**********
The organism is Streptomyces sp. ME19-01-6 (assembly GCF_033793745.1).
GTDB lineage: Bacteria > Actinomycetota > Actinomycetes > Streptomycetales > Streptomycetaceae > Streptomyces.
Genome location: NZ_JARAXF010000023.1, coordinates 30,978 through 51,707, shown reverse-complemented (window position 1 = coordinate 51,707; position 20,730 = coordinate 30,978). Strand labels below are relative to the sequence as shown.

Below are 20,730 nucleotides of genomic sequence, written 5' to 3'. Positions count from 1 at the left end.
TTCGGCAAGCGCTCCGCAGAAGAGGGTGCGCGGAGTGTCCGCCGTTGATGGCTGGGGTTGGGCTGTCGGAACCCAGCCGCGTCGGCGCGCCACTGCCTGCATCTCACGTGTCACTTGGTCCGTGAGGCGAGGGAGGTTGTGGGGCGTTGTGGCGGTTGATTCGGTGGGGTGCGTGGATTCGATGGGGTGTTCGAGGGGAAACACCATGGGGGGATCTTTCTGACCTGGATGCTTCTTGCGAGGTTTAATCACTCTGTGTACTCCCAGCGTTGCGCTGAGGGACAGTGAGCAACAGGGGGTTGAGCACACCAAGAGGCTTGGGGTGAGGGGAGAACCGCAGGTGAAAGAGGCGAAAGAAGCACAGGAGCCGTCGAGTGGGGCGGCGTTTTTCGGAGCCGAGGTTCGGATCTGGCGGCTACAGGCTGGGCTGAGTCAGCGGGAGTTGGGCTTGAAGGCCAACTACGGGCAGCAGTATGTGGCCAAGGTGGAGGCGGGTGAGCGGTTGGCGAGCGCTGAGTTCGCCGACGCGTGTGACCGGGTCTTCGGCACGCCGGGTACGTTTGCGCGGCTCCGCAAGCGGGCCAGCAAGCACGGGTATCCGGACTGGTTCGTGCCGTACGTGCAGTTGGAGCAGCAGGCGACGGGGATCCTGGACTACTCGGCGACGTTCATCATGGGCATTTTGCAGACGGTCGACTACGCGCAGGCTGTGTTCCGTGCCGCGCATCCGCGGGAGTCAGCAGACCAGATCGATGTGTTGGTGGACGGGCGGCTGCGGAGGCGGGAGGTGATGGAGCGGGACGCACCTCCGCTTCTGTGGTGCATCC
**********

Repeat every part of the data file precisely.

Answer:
The organism is Streptomyces sp. ME19-01-6 (assembly GCF_033793745.1).
GTDB lineage: Bacteria > Actinomycetota > Actinomycetes > Streptomycetales > Streptomycetaceae > Streptomyces.
Genome location: NZ_JARAXF010000023.1, coordinates 30,978 through 51,707, shown reverse-complemented (window position 1 = coordinate 51,707; position 20,730 = coordinate 30,978). Strand labels below are relative to the sequence as shown.

Below are 20,730 nucleotides of genomic sequence, written 5' to 3'. Positions count from 1 at the left end.
TTCGGCAAGCGCTCCGCAGAAGAGGGTGCGCGGAGTGTCCGCCGTTGATGGCTGGGGTTGGGCTGTCGGAACCCAGCCGCGTCGGCGCGCCACTGCCTGCATCTCACGTGTCACTTGGTCCGTGAGGCGAGGGAGGTTGTGGGGCGTTGTGGCGGTTGATTCGGTGGGGTGCGTGGATTCGATGGGGTGTTCGAGGGGAAACACCATGGGGGGATCTTTCTGACCTGGATGCTTCTTGCGAGGTTTAATCACTCTGTGTACTCCCAGCGTTGCGCTGAGGGACAGTGAGCAACAGGGGGTTGAGCACACCAAGAGGCTTGGGGTGAGGGGAGAACCGCAGGTGAAAGAGGCGAAAGAAGCACAGGAGCCGTCGAGTGGGGCGGCGTTTTTCGGAGCCGAGGTTCGGATCTGGCGGCTACAGGCTGGGCTGAGTCAGCGGGAGTTGGGCTTGAAGGCCAACTACGGGCAGCAGTATGTGGCCAAGGTGGAGGCGGGTGAGCGGTTGGCGAGCGCTGAGTTCGCCGACGCGTGTGACCGGGTCTTCGGCACGCCGGGTACGTTTGCGCGGCTCCGCAAGCGGGCCAGCAAGCACGGGTATCCGGACTGGTTCGTGCCGTACGTGCAGTTGGAGCAGCAGGCGACGGGGATCCTGGACTACTCGGCGACGTTCATCATGGGCATTTTGCAGACGGTCGACTACGCGCAGGCTGTGTTCCGTGCCGCGCATCCGCGGGAGTCAGCAGACCAGATCGATGTGTTGGTGGACGGGCGGCTGCGGAGGCGGGAGGTGATGGAGCGGGACGCACCTCCGCTTCTGTGGTGCATCC